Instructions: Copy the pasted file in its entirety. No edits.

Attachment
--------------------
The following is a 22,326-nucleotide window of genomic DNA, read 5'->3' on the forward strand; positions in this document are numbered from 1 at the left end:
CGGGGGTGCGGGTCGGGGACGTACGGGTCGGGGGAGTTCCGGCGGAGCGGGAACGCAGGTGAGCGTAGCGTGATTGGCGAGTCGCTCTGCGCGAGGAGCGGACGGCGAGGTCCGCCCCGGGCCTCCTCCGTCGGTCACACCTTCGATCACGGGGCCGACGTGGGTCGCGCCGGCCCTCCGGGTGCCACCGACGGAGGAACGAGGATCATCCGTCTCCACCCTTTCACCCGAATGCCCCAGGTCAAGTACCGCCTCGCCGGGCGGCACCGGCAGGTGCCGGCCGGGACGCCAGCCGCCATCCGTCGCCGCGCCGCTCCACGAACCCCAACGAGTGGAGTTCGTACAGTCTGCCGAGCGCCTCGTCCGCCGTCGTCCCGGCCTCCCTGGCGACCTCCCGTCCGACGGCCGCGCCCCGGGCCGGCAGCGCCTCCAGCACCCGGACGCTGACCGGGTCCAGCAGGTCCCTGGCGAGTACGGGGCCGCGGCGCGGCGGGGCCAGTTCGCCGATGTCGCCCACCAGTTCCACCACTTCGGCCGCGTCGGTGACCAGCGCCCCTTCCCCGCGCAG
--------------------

The following is a 22,326-nucleotide window of genomic DNA, read 5'->3' on the forward strand; positions in this document are numbered from 1 at the left end:
CGGGGGTGCGGGTCGGGGACGTACGGGTCGGGGGAGTTCCGGCGGAGCGGGAACGCAGGTGAGCGTAGCGTGATTGGCGAGTCGCTCTGCGCGAGGAGCGGACGGCGAGGTCCGCCCCGGGCCTCCTCCGTCGGTCACACCTTCGATCACGGGGCCGACGTGGGTCGCGCCGGCCCTCCGGGTGCCACCGACGGAGGAACGAGGATCATCCGTCTCCACCCTTTCACCCGAATGCCCCAGGTCAAGTACCGCCTCGCCGGGCGGCACCGGCAGGTGCCGGCCGGGACGCCAGCCGCCATCCGTCGCCGCGCCGCTCCACGAACCCCAACGAGTGGAGTTCGTACAGTCTGCCGAGCGCCTCGTCCGCCGTCGTCCCGGCCTCCCTGGCGACCTCCCGTCCGACGGCCGCGCCCCGGGCCGGCAGCGCCTCCAGCACCCGGACGCTGACCGGGTCCAGCAGGTCCCTGGCGAGTACGGGGCCGCGGCGCGGCGGGGCCAGTTCGCCGATGTCGCCCACCAGTTCCACCACTTCGGCCGCGTCGGTGACCAGCGCCCCTTCCCCGCGCAG